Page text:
A lot has been said about Mad Men's Betty Draper, from her cold demeanor to her role as a lonely housewife, but love her or hate her, she is a complex character functioning within a system that leaves her dissatisfied.
In the early seasons of Mad Men, Betty has pretty much only one outlet to help her to cope with her unfulfilling life: horseback riding. What do horses give her that being a wife and mother cannot?
Cowgirl narratives often depict women and horses building a trusting relationship. But though they're about collaboration and trust, in these stories women almost always employ traditional horsemanship techniques that are grounded in domination and submission. So while these narratives are important in that they show women exercising freedom and agency, they still retain some elements of patriarchy. Control of horses and natural is a parallel to the control of women.
We’ve already discussed that Betty White isn’t the only woman over 60 on TV. But she’s certainly the patron saint of older female television stars. Though White's long been a household name — her incredible career dates back to some of the first TV broadcasts ever, in the ‘40s — something special happened a few years back. In her late ‘80s, she suddenly became a hot commodity. The surge in her popularity was the result of a confluence of events: a scene-stealing role in the 2009 Sandra Bullock movie The Proposal and a funny Snickers commercial appearance that ran during the 2011 Super Bowl inspired a Facebook campaign to get her to host Saturday Night Live. Then she did, in the midst of launching a new show she happened to be in, TV Land’s Hot in Cleveland. Suddenly major magazines were doing profiles, and talk shows were vying to book her. People suddenly remembered: They loved Betty White.
Today, in honor of International Women’s Day, I want to recognize the women who have hung in there for decades on the small screen, playing (mostly) wives and mothers and then grandmothers to the ever-younger main characters. Who’s ready to start a Facebook campaign to get one of these women hosting Saturday Night Live?
On TV, there's a new guard of heroines calling the shots. From chipper Leslie Knope on Parks and Recreation to fractured Carrie Mathison on Homeland to narcissistic Amy Jellicoe on Enlightened, we see women anchoring our favorite shows. So what makes these characters so often cringe-worthy?
In The New Yorker, TV critic Emily Nussbaum took note of this new small screen female archetype, the Hummingbird:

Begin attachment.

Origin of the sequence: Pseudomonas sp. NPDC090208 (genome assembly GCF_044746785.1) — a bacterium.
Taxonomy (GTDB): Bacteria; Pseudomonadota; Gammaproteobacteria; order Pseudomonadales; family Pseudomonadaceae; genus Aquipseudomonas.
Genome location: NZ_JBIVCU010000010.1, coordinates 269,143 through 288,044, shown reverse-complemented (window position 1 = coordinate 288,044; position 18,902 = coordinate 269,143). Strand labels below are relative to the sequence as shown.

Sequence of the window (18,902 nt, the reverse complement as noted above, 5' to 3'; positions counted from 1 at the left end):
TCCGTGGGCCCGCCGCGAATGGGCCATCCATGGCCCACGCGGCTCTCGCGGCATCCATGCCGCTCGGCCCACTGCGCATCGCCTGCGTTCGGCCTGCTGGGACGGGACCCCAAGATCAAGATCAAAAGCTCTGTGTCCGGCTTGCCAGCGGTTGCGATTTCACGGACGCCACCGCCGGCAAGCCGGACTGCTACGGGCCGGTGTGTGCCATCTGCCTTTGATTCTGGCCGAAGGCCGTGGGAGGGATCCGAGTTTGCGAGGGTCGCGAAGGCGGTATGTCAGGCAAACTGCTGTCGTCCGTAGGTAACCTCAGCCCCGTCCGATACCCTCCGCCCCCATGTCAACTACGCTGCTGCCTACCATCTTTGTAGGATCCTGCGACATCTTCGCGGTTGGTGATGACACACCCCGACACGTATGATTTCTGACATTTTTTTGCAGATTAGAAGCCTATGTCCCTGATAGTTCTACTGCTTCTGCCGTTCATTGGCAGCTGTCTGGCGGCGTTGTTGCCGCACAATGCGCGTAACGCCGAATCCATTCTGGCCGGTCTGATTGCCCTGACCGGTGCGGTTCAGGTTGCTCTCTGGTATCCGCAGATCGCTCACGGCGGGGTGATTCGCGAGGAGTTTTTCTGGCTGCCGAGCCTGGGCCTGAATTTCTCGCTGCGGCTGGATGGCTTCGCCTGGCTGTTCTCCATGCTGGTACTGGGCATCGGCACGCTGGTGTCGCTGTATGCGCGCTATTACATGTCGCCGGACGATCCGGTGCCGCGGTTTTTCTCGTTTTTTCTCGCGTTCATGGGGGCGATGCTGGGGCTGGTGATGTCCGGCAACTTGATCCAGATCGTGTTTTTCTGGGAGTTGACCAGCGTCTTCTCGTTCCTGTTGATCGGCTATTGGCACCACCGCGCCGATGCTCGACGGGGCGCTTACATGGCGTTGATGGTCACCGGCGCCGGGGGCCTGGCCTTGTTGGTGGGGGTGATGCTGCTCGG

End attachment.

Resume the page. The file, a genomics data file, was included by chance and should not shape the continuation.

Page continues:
They’re different ages; some are more manic, some sweeter or more sour...But they do share traits: they’re idealistic feminine dreamers whose personalities are irritants. They are not merely spunky, but downright obsessive. And most crucially, these are not minor characters. On each show, the Hummingbird is a protagonist—an alienating-yet-sympathetic figure whose struggles are taken seriously and considered meaningful.
At first glance, this seems like a mere gender shift from the lauded male antiheroes whom TV audiences have embraced. Think Tony Soprano, Dexter, Don Draper, and Walter "Heisenberg" White. And to some extent, it's true: Contemporary audiences love to root for the bad guy, so why not the overwhelmingly eager woman?
The Golden Girls’ feminism is self-evident: Four outspoken, post-menopausal women live together and support each other through older age, dealing together with their grown kids, ex-husbands, and dating lives. And they are not the punchline—they make the punchlines. This show, against all odds, was a massive hit in the ‘80s.
When shows like this happen—groundbreaking shows that disprove network executives’ narrow views of what makes good TV—we tend to believe that everything has changed in one swoop. But we are usually wrong. When Golden Girls became a hit in the ‘80s, it was easy to imagine a whole spate of wonderful shows about older folks ushering in a new era of acceptance for stars of all ages.
Remember when Cougar Town premiered four years ago and we all made a whole thing of it because of its name, and, oh my God, what was this trying to say about older women’s sexuality, and why are we legitimizing the use of this offensive term?
I am not making fun. I was one of those people saying those things. But while the show itself knew from the beginning that its title was stupid, it turned out the idea wasn’t so dumb: funny divorced lady funny played by Courteney Cox starts her life over sans husband. The show gradually outgrew its hamstrung premise and morphed into something else altogether: a show about six friends, most of them of a certain age, acting just as fun and confused and complicated as we all do at all ages. It turned out the show wastrying to say something about older women, and it was mainly this: They’re just like all other women!
Last week, novelist Benjamin Percy was interviewed on the TODAY show about his experience of being "man pregnant." Percy wore a Japanese-engineered pregnancy suit for nine weeks in an effort to be a better father by gaining an understanding of what women go through when they're pregnant. When I saw the story (and the smug interview), I was uneasy. Not only was the interview tediously unfunnny, Percy's pregnancy suit struck me as a rude, half-baked attempt to figure out what the hell women have been complaining about since the beginning of time. But Percy's story, originally written for GQ's humor section, isn't the first "dude tries to approximate pregnancy" experiment we've seen lately.
As if on cue, NBC's The Biggest Loser premiered the same day the JAMA study was released. Already known for promoting dangerous weight-loss tactics under the banner of "health," the latest season comes with a fat-shaming twist: kids.